CBPWordPress – Display content from your WordPress blog in an iOS app

CBPWordPress is an iOS library that will allow you to easily include content from a WordPress blog. The library can fetch lists of posts, individual posts and submit comments.

It is, of course, available on GitHub under the MIT License as well as via CocoaPods.

Background

Over the last few years, I’ve built an maintained the accompanying iOS app for Broadsheet.ie. It’s nearly tradition now for me to release a new version every year

The Example App

Included in the repo is an example app that is the basis for the new Broadsheet.ie app. This app will allow you to browse the site content, search for posts and submit comments.

The app also refreshes itself in the background, reminds the user of its existence in the morning and evenings and updates the logo on the home screen every 6 hours.

The full app includes Google Analytics and Mobile Ad SDK, Crashlytics and Conveser.io and has its own fork.

Installing the Plugin

Before you can use CBPWordPress, you must install the WP-JSON-API plugin to provide the data to the app. This is a slightly modified fork that provides a few extra fields to make things a bit smoother for the app.

If you want to be able to submit comments via the app, remember to turn on the Respond controller in the JSON API settings section.

Getting Started With The Example

Check out the repo from GitHub and initialise the Example pods:

git clone https://github.com/kmonaghan/CBPWordPress.git
cd CBPWordPress/Example
pod install

If you open the example project workspace and build and run the app, it should pull the latest 10 posts from Broadsheet.ie.

Using CBPWordPress In Your Own App

CocoaPods

The easiest way to use CBPWordPress is to install it via CocoaPods. To do that, just add the following line to your Podfile and then run ‘pod update’.

pod 'CBPWordPress'

Add the CBPWordPress project to your project

If you don’t use CocoaPods, add all the files in the CBPWordPress folder to your project. Then simply include the CBPWordPress.h header file where you want to use the library.

Note that you will also have to include AFNetworking in your project.

Usage

Pointing the library at your own WordPress installation is trivial. The first call to the library should be to set the root URL for the API.

[CBPWordPressAPIClient rootURI:@"http://YOUR-API-URL];

Once that is set, the calls to the API will use that URL.

Fetching A List Of Posts

To get a list of posts, you use the fetchPostsWithParams:withBlock: method from the NSURLSessionDataTask category.

In the example below, the first page of the recent posts is retrieved and the posts assigned to an array.

__weak typeof(self) weakSelf = self;

[NSURLSessionDataTask fetchPostsWithParams:@{@"page": @(1)}
withBlock:^(CBPWordPressPostsContainer *data, NSError *error) {
if (error) {
//Handle Error
return;
}

__strong typeof(weakSelf) strongSelf = weakSelf;

strongSelf.posts = data.posts;
}];

The allowed parameters are:

  • page: The page you want to fetch. Starts at 1.
  • count: The number of posts to retrieve. Defaults to 10.

Fetching A Post

If you know the post id, you can fetch a post using the fetchPostWithId:withBlock: method from the NSURLSessionDataTask category. The example below fetches post 1234 and assigns it to a local post variable.


__weak typeof(self) weakSelf = self;

[NSURLSessionDataTask fetchPostWithId:1234
withBlock:^(CBPWordPressPost *post, NSError *error){
if (error) {
//Handle Error
return;
}

__strong typeof(weakSelf) strongSelf = weakSelf;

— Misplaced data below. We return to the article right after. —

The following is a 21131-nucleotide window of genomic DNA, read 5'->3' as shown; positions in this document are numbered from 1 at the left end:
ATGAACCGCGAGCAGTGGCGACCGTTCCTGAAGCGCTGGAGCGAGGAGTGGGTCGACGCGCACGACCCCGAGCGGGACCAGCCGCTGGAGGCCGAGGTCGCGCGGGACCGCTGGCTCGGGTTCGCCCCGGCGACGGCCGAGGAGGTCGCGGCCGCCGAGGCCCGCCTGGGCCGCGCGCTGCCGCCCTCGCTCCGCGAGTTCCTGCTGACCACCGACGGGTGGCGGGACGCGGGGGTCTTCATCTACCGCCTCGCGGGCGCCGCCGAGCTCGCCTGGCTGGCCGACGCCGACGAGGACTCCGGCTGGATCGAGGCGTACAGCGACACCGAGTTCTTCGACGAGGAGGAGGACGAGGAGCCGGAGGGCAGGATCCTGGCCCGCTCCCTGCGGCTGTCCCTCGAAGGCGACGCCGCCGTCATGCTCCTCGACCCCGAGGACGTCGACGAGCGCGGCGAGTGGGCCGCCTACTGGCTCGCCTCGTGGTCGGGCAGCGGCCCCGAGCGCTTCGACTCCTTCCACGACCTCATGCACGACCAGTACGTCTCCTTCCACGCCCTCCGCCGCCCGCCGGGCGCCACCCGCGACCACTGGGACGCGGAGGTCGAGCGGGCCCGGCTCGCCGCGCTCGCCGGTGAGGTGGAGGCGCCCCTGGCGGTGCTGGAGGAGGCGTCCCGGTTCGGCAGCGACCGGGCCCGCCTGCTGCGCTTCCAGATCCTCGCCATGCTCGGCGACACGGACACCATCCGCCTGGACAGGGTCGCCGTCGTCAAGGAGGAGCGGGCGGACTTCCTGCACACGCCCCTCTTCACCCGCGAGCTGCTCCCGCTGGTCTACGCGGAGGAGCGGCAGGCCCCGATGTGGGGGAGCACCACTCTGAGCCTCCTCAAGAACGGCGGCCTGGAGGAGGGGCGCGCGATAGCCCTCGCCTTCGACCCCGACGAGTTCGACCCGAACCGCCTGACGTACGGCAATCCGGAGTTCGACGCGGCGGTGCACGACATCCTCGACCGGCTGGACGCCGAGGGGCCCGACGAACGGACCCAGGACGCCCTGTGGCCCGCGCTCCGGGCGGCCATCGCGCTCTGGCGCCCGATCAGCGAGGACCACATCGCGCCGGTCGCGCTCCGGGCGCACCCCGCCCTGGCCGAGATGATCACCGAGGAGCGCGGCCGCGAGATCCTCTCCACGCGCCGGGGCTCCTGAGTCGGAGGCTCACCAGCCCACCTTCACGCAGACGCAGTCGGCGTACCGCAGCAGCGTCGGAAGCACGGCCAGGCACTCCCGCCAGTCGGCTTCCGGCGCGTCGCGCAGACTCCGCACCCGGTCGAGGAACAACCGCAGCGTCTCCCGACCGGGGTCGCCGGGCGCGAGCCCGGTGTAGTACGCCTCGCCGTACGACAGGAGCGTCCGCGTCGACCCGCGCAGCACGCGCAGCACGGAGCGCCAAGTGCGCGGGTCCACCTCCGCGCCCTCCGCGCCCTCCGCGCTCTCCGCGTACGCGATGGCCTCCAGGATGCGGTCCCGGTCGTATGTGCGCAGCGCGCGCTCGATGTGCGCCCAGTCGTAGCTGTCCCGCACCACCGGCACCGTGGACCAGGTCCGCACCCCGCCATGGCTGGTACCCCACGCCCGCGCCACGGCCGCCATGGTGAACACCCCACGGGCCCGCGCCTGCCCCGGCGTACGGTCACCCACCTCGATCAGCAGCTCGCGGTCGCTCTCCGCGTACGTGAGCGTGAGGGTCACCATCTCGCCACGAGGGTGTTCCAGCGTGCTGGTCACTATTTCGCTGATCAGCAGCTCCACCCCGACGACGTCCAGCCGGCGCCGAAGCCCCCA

strongSelf.post = post;
}];

If you have the URL of the post, you can use the fetchPostWithURL:withBlock: method instead. You pass the full URL of the post as the parameter.

Comment On A Post

To comment on a post, the postComment:withBlock: method from the NSURLSessionDataTask category is used. The method takes a CBPWordPressComment object as the first parameter. Below is an example comment being initialised.

CBPWordPressComment *newComment = [CBPWordPressComment new];
newComment.postId = 1234;
newComment.email = @"example@example.com";
newComment.name = @"Jonny Appleseed";
newComment.content = @"This is a comment!";
//Optional
newComment.url = @"http://somewebsite.com";
//If the comment is replying to another comment
newComment.parent = 1234;

Note that the URL and parent properties are optional but everything else is required. The parent property should be only be set if the user is replying to a comment and should be that comment’s id.

Once the comment is initialised, pass it to the postComment:withBlock: method. In the following example, the new comment is submitted and on success is set to the returned comment object.

__weak typeof(self) weakSelf = self;

[NSURLSessionDataTask postComment:newComment
withBlock:^(CBPWordPressComment *comment, NSError *error){
__strong typeof(weakSelf) strongSelf = weakSelf;

if (error) {
//Handle error
return;
}

strongSelf.comment = newComment;

Known issue: if WordPress detects a duplicate comment, the resulting return is HTML rather than JSON.

To Do

The library is very much a work in progress. Some of the planned functionality to add is:

  • Add option to fetch data from WP-API plugin
  • Implement helper methods for each WP-JSON-API endpoint (get_category_posts, get_tag_posts etc.)
  • Add a Today Extension to the example app

Contributing

Contributions via pull requests and suggestions are also welcome (although no promises that anything will be added).

If you do use this for your own app, I’d love to hear from you.

Broadsheet: Year 4

Monday was the 4th birthday of Broadsheet and as is tradition, I bring you some stats from the last year. As usual, these all come from Google Analytics and cover from 29th of July 2013 to 28th of July 2014.

The Headline Figures

  • New users up 3% to 24% of visitors
  • Users up 6.5% to 3.2m from 3m
  • Pagviews down 14.5% from 32.5m to 27.8m
  • Screenviews stand at 20.5m

So why the drop in pageviews?

It looks like the mobile apps are cannibalising the desktop site.

This is in part due to the an Android app finally getting released, but also because of the ongoing trend across the web of the growth in traffic from mobile apps.